The life-sized Pocahontas statue at the Church of St. George Gravesend, Kent, England has been relisted as a historical monument during the heroine's 400th death anniversary. The Native American Princess is believed to have been buried at the church, but the location is unknown due to a fire incident in 1727. The statue was built in 1958 on the church grounds and was first listed in 1975 on her 350th death anniversary.

Heritage Minister Tracy Crouch told the Worthing Herald UK, "It is a fitting commemoration to re-list the statue to mark 400 years since her death, and I hope its continued presence will encourage more people to learn her unique story and role in Kent's rich history."

The model in the church was given by the governor of Virginia to the British and is considered as a copy of a similar sculpture in Jamestown. The Grade II statue listed by the by Historic England ensures the protection of the monument, according to The Lonely Planet.

Born during the height of English colonization, Pocahontas was the daughter of Powhatan, the chief of many tribunal villages in Virginia. She notably saved the life of John Smith in 1607 by placing her head upon his own when Powhatan raised the club to execute the latter.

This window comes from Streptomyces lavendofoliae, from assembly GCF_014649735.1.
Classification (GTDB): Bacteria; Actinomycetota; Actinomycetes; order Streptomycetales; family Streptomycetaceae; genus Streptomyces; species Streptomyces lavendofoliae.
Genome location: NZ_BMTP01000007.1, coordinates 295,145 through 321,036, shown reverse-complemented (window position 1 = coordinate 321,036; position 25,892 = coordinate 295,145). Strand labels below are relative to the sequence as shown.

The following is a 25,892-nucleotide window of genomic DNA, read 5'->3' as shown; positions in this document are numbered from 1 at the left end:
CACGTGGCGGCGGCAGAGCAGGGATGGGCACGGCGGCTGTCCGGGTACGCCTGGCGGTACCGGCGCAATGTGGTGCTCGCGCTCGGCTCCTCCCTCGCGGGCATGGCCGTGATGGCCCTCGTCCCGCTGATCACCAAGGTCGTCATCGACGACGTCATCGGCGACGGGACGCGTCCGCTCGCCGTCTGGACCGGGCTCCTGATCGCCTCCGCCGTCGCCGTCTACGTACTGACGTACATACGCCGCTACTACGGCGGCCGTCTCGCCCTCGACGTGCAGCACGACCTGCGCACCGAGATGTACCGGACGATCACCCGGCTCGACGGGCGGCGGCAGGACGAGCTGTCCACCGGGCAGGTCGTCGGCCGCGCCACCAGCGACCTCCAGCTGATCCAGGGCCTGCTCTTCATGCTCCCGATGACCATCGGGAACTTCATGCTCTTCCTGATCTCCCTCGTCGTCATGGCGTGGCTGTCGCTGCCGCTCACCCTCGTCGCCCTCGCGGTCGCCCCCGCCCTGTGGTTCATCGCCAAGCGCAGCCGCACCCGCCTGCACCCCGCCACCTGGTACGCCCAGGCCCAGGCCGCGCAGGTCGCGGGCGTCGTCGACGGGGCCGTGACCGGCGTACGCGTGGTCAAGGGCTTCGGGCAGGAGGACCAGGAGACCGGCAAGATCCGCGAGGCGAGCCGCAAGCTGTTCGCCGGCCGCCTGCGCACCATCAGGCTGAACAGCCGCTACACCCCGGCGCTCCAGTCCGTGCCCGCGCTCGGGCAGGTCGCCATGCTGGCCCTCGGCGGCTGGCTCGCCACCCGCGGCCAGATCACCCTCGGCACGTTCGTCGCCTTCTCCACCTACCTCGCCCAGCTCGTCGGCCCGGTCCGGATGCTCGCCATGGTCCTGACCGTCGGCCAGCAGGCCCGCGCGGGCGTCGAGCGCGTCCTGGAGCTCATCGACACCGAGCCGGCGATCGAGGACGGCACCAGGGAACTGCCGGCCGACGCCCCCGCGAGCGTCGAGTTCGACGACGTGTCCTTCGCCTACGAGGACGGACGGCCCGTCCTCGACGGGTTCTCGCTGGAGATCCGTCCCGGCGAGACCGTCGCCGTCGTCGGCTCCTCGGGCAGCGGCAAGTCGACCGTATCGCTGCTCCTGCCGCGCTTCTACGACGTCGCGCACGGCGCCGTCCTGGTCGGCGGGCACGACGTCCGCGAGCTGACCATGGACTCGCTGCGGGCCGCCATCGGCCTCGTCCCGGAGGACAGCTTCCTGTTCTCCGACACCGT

Pocahontas was captured by the English in 1613 to be held for ransom during the Anglo-Indian war. She converted to Christianity and was later on called as Rebecca. She stayed in England and married to a tobacco planter named John Rolfe.

The marriage held peace in both the Jamestown colonists and Powhatan's tribes for eight years, which was called "Peace of Pocahontas." Pocahontas was presented later in court in 1616 as an example of a "civilized savage" where there can be harmony between the settlers.

In 1617, they were supposed to go back in Virginia, but Pocahontas fell ill and died due to pneumonia or dysentery. She was 21 years old when the locals at Kent buried her at St. George's Church on March 21.